Since we first launched our website, we’ve been reporting on the modern world’s low testosterone epidemic and the dreadful effects of eating processed food, so the importance of this new study should be clear to anybody who has been keeping up with our articles on these subjects.
Pro-inflammatory foods: a cause of low testosterone in men
Although falling testosterone levels are a fact of life for all men as they age – after the age of 30, a man can expect to lose 1% of his natural testosterone every year for the rest of his life – this natural reduction pales in comparison with the society-wide collapse in T levels that has occurred over the second half of the twentieth and the first quarter of the twenty-first century.
Men today have considerably less T than men of the same age even a single generation ago. A 2007 study in the Journal of Clinical Endocrinology and Metabolism showed a significant reduction in the T levels of men since the 1980s. A 60-year-old American man in 2004, for example, had 17% less testosterone than a 60-year-old American man in 1987. These findings were corroborated in a study of Danish men, who displayed a two-digit decline between the 1920s and the 1960s.
It’s estimated that anywhere from 20 to 50 percent of American man have low levels of testosterone, with levels below 300 ng/dL (nanograms per deciliter). A low libido, reduced energy, impaired focus, and depression are all associated with decreased levels of testosterone. A lack of testosterone has also been linked to chronic illnesses such as heart disease and even obesity.
A number of factors seem to be at work in causing this collapse in levels of the master male hormone. As well as pervasive xenoestrogen pollution, diet is clearly one of the most important factors at work. This new study, out of China, focuses on the role of diet, and in particular pro-inflammatory foods.
In animal and human research, testosterone deficiency had already been related to higher levels of inflammation throughout the body. Men who have low testosterone are known to have greater amounts of pro-inflammatory cytokines, tiny proteins produced by cells when they react to damage, illness, or inflammatory stimuli in the environment.
An estoteric test-booster too far?
The likelihood is that, even if you don’t know what toxoplasma gondii is, you’ve got it. About half of all men do. And the longer you live, the greater the chance you’ll get it. One study from Holland claims that while just 20% of men in their twenties host the parasite in their bodies, that figure rises to 90% of men in their seventies.
Another thing you’re unlikely to know is that toxoplasma gondii infection appears to be associated with higher testosterone levels. Whether it actually causes them, however, is an open question.
And what is one of the primary sources of infection? The picture above should be a giveaway…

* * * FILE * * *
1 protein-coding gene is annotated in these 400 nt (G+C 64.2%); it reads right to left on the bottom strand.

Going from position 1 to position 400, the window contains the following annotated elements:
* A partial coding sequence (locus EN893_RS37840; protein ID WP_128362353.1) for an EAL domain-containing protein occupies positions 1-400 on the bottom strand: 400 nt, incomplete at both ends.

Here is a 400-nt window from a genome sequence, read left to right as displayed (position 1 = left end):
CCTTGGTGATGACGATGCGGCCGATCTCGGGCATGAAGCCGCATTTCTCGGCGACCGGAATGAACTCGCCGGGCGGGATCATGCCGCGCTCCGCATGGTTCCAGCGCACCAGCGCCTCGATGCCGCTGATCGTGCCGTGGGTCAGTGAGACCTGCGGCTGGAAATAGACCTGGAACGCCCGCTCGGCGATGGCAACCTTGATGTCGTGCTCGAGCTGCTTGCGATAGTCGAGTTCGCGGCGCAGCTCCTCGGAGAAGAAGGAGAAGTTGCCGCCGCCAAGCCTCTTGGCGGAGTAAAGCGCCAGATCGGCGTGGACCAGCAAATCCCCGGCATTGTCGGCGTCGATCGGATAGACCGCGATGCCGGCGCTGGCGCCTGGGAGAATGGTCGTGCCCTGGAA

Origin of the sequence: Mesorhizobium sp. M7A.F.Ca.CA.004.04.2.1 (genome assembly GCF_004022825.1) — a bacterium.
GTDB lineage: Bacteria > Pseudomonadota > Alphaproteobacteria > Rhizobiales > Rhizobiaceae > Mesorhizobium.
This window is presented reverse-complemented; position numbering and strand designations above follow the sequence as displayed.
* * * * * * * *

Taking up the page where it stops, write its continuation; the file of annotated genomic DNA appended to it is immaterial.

Click here to read more about the fascinating studies that link this parasite to increased testosterone levels in men
A scale known as the “Diet Inflammatory Index” (DII) had already been developed to help investigate how food impacts one’s risk of inflammation, particularly in relation to other health indicators, and the Chinese researchers used this index as a central part of their research.
The researchers decided to investigate the relationship between the DII and testosterone deficiency in 4,151 males from the National Health and Nutrition Examination Survey.
All the male subjects submitted a 24-hour nutritional questionnaire and were tested for sex hormones. The DII of each participant was estimated according to his food history questionnaire. In all, approximately 26% of the males had low testosterone.
The researchers discovered that the risk of low testosterone was nearly 30% greater in men who ate the most pro-inflammatory foods than in those who ate foods with lower rankings on the DII scale. After controlling for other factors such as BMI and smoking, the correlation remained significant.
Obese men who scored high on the DII – eating more pro-inflammatory foods – were 60% more likely to have low testosterone compared to those who scored lower.
“While these findings do not prove causation, they do support previous research suggesting a pro-inflammatory diet can contribute to testosterone deficiency, among other potentially debilitating health issues,” the authors say .
They add that further research is needed to confirm the causal connection between DII and testosterone levels, but they believe that eating fewer pro-inflammatory foods “could be a feasible method to reduce the accumulated inflammatory burden, [potentially] leading to an increased testosterone level.”
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